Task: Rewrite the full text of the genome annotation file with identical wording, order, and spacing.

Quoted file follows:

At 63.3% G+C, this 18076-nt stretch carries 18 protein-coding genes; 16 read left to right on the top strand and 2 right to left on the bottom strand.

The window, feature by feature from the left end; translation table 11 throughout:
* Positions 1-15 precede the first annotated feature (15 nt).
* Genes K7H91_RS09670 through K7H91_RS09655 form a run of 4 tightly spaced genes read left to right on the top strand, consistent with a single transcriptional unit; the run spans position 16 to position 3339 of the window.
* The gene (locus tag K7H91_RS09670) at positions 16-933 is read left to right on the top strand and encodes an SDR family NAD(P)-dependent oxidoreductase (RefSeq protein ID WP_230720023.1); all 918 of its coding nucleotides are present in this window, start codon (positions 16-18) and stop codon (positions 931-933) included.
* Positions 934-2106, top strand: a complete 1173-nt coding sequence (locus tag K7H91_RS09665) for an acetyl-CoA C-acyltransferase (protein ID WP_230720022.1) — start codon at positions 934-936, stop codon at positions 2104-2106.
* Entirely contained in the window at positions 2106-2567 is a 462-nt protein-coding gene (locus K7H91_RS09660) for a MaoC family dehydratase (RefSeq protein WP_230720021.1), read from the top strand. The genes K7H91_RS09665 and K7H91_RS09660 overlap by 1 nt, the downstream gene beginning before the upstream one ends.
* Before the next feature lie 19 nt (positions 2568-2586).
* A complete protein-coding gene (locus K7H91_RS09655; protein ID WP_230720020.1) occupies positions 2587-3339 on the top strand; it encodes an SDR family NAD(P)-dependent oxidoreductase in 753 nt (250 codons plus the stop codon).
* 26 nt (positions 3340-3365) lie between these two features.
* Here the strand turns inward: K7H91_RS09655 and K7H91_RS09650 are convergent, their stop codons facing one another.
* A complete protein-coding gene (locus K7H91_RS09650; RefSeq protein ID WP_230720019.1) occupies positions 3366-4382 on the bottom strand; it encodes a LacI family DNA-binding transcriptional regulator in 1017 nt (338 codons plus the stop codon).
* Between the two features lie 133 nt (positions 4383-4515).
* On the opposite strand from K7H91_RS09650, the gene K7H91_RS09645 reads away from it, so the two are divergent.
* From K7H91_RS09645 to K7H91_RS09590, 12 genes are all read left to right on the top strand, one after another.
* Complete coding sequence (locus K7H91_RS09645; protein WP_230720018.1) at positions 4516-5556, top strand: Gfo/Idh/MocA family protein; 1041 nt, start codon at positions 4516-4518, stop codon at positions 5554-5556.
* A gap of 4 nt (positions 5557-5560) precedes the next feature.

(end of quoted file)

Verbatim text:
At 63.3% G+C, this 18076-nt stretch carries 18 protein-coding genes; 16 read left to right on the top strand and 2 right to left on the bottom strand.

The window, feature by feature from the left end; translation table 11 throughout:
* Positions 1-15 precede the first annotated feature (15 nt).
* Genes K7H91_RS09670 through K7H91_RS09655 form a run of 4 tightly spaced genes read left to right on the top strand, consistent with a single transcriptional unit; the run spans position 16 to position 3339 of the window.
* The gene (locus tag K7H91_RS09670) at positions 16-933 is read left to right on the top strand and encodes an SDR family NAD(P)-dependent oxidoreductase (RefSeq protein ID WP_230720023.1); all 918 of its coding nucleotides are present in this window, start codon (positions 16-18) and stop codon (positions 931-933) included.
* Positions 934-2106, top strand: a complete 1173-nt coding sequence (locus tag K7H91_RS09665) for an acetyl-CoA C-acyltransferase (protein ID WP_230720022.1) — start codon at positions 934-936, stop codon at positions 2104-2106.
* Entirely contained in the window at positions 2106-2567 is a 462-nt protein-coding gene (locus K7H91_RS09660) for a MaoC family dehydratase (RefSeq protein WP_230720021.1), read from the top strand. The genes K7H91_RS09665 and K7H91_RS09660 overlap by 1 nt, the downstream gene beginning before the upstream one ends.
* Before the next feature lie 19 nt (positions 2568-2586).
* A complete protein-coding gene (locus K7H91_RS09655; protein ID WP_230720020.1) occupies positions 2587-3339 on the top strand; it encodes an SDR family NAD(P)-dependent oxidoreductase in 753 nt (250 codons plus the stop codon).
* 26 nt (positions 3340-3365) lie between these two features.
* Here the strand turns inward: K7H91_RS09655 and K7H91_RS09650 are convergent, their stop codons facing one another.
* A complete protein-coding gene (locus K7H91_RS09650; RefSeq protein ID WP_230720019.1) occupies positions 3366-4382 on the bottom strand; it encodes a LacI family DNA-binding transcriptional regulator in 1017 nt (338 codons plus the stop codon).
* Between the two features lie 133 nt (positions 4383-4515).
* On the opposite strand from K7H91_RS09650, the gene K7H91_RS09645 reads away from it, so the two are divergent.
* From K7H91_RS09645 to K7H91_RS09590, 12 genes are all read left to right on the top strand, one after another.
* Complete coding sequence (locus K7H91_RS09645; protein WP_230720018.1) at positions 4516-5556, top strand: Gfo/Idh/MocA family protein; 1041 nt, start codon at positions 4516-4518, stop codon at positions 5554-5556.
* A gap of 4 nt (positions 5557-5560) precedes the next feature.